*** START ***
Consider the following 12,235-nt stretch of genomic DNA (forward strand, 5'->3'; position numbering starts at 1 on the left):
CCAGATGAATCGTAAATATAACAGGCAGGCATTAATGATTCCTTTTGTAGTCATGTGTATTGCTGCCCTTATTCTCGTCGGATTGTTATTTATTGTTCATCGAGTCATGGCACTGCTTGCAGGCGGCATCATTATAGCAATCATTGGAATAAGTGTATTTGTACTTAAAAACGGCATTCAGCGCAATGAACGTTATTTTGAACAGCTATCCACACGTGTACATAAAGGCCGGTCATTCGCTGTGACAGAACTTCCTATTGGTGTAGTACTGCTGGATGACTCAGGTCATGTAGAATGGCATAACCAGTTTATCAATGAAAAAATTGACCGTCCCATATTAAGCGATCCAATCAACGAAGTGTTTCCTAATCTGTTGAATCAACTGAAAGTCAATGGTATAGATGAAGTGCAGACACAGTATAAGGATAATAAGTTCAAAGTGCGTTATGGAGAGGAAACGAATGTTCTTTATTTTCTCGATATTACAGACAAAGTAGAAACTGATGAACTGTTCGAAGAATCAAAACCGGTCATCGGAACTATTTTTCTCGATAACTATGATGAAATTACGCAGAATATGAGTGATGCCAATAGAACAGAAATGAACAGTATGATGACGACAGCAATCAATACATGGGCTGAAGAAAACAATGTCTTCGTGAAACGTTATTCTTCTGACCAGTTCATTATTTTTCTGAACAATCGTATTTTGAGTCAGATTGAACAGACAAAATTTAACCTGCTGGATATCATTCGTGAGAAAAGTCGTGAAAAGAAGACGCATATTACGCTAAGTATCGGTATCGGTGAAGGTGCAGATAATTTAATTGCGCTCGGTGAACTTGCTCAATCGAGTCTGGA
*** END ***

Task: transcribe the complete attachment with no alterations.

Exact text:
Consider the following 12,235-nt stretch of genomic DNA (forward strand, 5'->3'; position numbering starts at 1 on the left):
CCAGATGAATCGTAAATATAACAGGCAGGCATTAATGATTCCTTTTGTAGTCATGTGTATTGCTGCCCTTATTCTCGTCGGATTGTTATTTATTGTTCATCGAGTCATGGCACTGCTTGCAGGCGGCATCATTATAGCAATCATTGGAATAAGTGTATTTGTACTTAAAAACGGCATTCAGCGCAATGAACGTTATTTTGAACAGCTATCCACACGTGTACATAAAGGCCGGTCATTCGCTGTGACAGAACTTCCTATTGGTGTAGTACTGCTGGATGACTCAGGTCATGTAGAATGGCATAACCAGTTTATCAATGAAAAAATTGACCGTCCCATATTAAGCGATCCAATCAACGAAGTGTTTCCTAATCTGTTGAATCAACTGAAAGTCAATGGTATAGATGAAGTGCAGACACAGTATAAGGATAATAAGTTCAAAGTGCGTTATGGAGAGGAAACGAATGTTCTTTATTTTCTCGATATTACAGACAAAGTAGAAACTGATGAACTGTTCGAAGAATCAAAACCGGTCATCGGAACTATTTTTCTCGATAACTATGATGAAATTACGCAGAATATGAGTGATGCCAATAGAACAGAAATGAACAGTATGATGACGACAGCAATCAATACATGGGCTGAAGAAAACAATGTCTTCGTGAAACGTTATTCTTCTGACCAGTTCATTATTTTTCTGAACAATCGTATTTTGAGTCAGATTGAACAGACAAAATTTAACCTGCTGGATATCATTCGTGAGAAAAGTCGTGAAAAGAAGACGCATATTACGCTAAGTATCGGTATCGGTGAAGGTGCAGATAATTTAATTGCGCTCGGTGAACTTGCTCAATCGAGTCTGGA